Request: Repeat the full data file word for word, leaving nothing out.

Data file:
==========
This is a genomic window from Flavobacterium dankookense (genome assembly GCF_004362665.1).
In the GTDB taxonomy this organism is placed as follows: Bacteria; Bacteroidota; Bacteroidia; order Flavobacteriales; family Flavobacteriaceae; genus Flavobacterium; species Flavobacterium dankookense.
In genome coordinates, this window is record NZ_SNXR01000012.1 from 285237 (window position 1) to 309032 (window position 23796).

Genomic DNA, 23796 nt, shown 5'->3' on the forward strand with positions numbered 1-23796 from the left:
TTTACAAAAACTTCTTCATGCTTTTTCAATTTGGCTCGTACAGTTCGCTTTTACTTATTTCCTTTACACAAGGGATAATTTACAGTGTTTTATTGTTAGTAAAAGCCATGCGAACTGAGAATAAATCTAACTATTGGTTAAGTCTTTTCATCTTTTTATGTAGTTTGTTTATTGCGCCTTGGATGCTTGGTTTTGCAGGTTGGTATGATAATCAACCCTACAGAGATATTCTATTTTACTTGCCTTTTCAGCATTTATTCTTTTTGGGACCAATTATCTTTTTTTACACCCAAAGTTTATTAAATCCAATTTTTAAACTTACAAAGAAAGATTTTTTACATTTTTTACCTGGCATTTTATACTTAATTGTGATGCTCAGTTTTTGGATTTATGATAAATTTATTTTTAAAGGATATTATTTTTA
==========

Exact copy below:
This is a genomic window from Flavobacterium dankookense (genome assembly GCF_004362665.1).
In the GTDB taxonomy this organism is placed as follows: Bacteria; Bacteroidota; Bacteroidia; order Flavobacteriales; family Flavobacteriaceae; genus Flavobacterium; species Flavobacterium dankookense.
In genome coordinates, this window is record NZ_SNXR01000012.1 from 285237 (window position 1) to 309032 (window position 23796).

Genomic DNA, 23796 nt, shown 5'->3' on the forward strand with positions numbered 1-23796 from the left:
TTTACAAAAACTTCTTCATGCTTTTTCAATTTGGCTCGTACAGTTCGCTTTTACTTATTTCCTTTACACAAGGGATAATTTACAGTGTTTTATTGTTAGTAAAAGCCATGCGAACTGAGAATAAATCTAACTATTGGTTAAGTCTTTTCATCTTTTTATGTAGTTTGTTTATTGCGCCTTGGATGCTTGGTTTTGCAGGTTGGTATGATAATCAACCCTACAGAGATATTCTATTTTACTTGCCTTTTCAGCATTTATTCTTTTTGGGACCAATTATCTTTTTTTACACCCAAAGTTTATTAAATCCAATTTTTAAACTTACAAAGAAAGATTTTTTACATTTTTTACCTGGCATTTTATACTTAATTGTGATGCTCAGTTTTTGGATTTATGATAAATTTATTTTTAAAGGATATTATTTTTA